COVID-19 and Viral Sepsis? We Want to Hear From You
May 28, 2020
For the past few years, Sepsis Alliance has encouraged sepsis survivors and those who lost loved ones to sepsis to submit their stories to our Faces of Sepsis. With the increasing number of COVID-19 cases and the potential of a second wave later this year, we expect there will be many more viral sepsis survivors than ever before. If you or someone you love had sepsis from COVID-19, we would like you to share your story, so others can learn from you and your experiences.
Bacterial Sepsis versus Viral Sepsis
Although sepsis can be caused by any type of infection, ordinarily the most common cause is a bacterial infection. Often, it’s respiratory (pneumonia) or a urinary tract infection, but bacterial infections can affect any part of the body and trigger bacterial sepsis. Viral sepsis is caused by viral infections, like the flu. And now in 2020, many cases of viral sepsis are triggered by COVID-19.
Viral sepsis is particularly challenging to manage because it doesn’t present (show up) the same way bacterial sepsis does. As pointed out in an earlier article, sepsis can cause abnormal vital signs (blood pressure, pulse, and respirations). This alerts the nurses and doctors that the infection is worsening. But the tests that typically alert them to bacterial sepsis don’t necessarily change in patients with viral sepsis. “This has been part of the challenge with COVID-19,” explains Karin Molander, MD, an emergency room physician and chair of the Sepsis Alliance Board of Directors.
In addition, it may not be the viral infection (COVID-19) that starts the sepsis process. It’s not unusual for someone with a viral infection to develop secondary bacterial infections, like pneumonia. In these cases, it is possible that it is the pneumonia that triggered the sepsis response.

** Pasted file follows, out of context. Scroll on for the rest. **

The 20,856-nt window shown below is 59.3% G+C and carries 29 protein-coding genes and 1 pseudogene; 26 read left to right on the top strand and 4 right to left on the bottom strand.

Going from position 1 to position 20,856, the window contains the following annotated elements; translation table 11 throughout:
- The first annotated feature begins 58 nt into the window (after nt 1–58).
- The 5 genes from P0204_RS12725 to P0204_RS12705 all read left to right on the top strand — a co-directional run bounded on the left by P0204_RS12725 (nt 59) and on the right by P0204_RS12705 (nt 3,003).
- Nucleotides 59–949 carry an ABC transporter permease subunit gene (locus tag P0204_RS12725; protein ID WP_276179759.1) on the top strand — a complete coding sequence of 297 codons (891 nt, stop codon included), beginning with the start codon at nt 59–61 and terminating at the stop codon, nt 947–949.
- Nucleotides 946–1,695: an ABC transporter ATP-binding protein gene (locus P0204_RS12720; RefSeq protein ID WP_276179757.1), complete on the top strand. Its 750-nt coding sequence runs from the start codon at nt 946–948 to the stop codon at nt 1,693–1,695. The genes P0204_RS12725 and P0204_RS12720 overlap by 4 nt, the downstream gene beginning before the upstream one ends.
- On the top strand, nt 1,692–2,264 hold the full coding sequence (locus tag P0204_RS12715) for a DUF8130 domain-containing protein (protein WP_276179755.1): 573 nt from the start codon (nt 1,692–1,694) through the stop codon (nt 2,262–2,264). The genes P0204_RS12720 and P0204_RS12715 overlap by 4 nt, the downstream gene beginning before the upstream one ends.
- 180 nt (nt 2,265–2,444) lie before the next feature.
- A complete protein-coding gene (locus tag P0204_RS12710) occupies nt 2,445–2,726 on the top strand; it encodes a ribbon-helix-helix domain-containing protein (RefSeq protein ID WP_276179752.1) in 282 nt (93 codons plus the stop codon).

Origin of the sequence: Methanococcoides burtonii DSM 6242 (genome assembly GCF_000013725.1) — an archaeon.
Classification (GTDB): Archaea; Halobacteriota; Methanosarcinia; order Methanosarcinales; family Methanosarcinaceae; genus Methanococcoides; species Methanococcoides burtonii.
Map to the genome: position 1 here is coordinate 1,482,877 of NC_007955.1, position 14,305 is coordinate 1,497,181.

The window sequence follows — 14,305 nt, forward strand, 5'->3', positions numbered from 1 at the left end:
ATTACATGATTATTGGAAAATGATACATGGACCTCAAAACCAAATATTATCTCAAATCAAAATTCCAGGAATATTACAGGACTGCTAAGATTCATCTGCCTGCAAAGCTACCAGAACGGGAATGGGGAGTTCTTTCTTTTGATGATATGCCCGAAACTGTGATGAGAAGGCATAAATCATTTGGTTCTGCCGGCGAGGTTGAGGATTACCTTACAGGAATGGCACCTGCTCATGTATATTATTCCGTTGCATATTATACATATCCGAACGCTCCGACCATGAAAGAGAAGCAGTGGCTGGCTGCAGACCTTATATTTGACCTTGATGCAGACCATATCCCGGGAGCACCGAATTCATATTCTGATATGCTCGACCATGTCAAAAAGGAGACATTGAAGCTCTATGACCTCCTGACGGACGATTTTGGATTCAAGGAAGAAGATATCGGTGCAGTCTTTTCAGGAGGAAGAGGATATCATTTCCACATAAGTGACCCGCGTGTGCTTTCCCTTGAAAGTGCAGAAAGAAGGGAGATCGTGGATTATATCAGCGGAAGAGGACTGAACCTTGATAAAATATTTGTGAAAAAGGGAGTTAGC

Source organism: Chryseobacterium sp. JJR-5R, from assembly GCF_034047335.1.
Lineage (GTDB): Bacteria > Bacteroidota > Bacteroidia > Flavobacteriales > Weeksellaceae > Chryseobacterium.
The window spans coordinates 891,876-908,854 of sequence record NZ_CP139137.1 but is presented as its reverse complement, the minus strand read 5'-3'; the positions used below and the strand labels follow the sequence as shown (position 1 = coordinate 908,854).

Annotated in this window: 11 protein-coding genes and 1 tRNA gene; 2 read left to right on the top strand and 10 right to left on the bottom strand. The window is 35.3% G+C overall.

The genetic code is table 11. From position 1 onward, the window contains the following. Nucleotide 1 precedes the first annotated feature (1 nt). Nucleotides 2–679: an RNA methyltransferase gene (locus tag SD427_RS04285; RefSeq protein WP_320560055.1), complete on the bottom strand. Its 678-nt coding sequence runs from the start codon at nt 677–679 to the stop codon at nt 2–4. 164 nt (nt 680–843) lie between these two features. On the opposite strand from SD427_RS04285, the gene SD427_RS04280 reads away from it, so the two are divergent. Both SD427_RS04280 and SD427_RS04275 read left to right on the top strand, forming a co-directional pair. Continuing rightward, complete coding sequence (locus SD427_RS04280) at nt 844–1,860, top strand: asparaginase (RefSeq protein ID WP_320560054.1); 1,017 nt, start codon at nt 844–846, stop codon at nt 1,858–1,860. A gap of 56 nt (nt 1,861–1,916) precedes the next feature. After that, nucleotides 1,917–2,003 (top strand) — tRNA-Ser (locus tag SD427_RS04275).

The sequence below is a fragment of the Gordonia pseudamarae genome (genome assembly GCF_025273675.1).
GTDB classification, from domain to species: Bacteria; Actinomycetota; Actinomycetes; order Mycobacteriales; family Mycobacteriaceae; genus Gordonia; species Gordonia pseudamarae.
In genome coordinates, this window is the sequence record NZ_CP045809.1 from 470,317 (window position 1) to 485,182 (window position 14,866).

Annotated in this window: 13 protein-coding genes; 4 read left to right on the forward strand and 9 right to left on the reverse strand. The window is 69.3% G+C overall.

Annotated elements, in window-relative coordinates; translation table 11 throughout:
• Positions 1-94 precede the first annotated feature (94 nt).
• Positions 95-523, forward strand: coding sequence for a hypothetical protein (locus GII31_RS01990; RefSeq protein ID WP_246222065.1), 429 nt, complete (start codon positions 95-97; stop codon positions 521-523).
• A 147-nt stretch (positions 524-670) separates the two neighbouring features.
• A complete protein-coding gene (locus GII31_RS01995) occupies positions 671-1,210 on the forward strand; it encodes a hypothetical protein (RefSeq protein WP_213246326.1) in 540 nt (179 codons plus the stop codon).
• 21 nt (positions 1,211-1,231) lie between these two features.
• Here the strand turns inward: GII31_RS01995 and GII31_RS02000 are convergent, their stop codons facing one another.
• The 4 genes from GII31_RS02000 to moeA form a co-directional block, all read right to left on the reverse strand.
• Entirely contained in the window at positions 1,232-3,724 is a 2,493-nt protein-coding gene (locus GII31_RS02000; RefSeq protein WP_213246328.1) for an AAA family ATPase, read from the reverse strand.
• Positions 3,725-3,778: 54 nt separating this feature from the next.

Triple Trouble for Cancer Patient
An article published on May 26 on the NBC News website introduced readers to Eliza Paris, a young woman who has cancer and is receiving treatment at Memorial Sloan Kettering Cancer Center. Eliza had to undergo emergency surgery. When she woke in the ICU, she learned that in addition to her cancer, she was COVID positive and she had sepsis. Luckily, Eliza survived. But her experience shone a light on people who are at even higher risk of not only contracting COVID-19, but suffering the severe effects.
According to the article, “Cancer patients are high-risk for coronavirus complications, as both the disease and its treatments tend to weaken the immune system, according to the American Cancer Society. In a recent study of 218 coronavirus patients with cancer in New York City, roughly one in four patients died. A similar study involving 14 hospitals in China found the coronavirus’s death rate was three times higher for cancer patients.”
Share Your COVID-19 and Viral Sepsis Story
Did you have COVID-19 that progressed to viral sepsis? Would you like to share your story? There are hundreds of Faces of Sepsis on the site from people who developed sepsis after surgery, an infected bug bite, and so many other causes. More are coming in every week. By sharing these stories, people learn about how sepsis can affect anyone at any time. It helps those who haven’t experienced sepsis to learn about how it happens and what symptoms may appear. Many of our contributors also felt that by sharing their story, they were helping in their own healing. You can share your story here.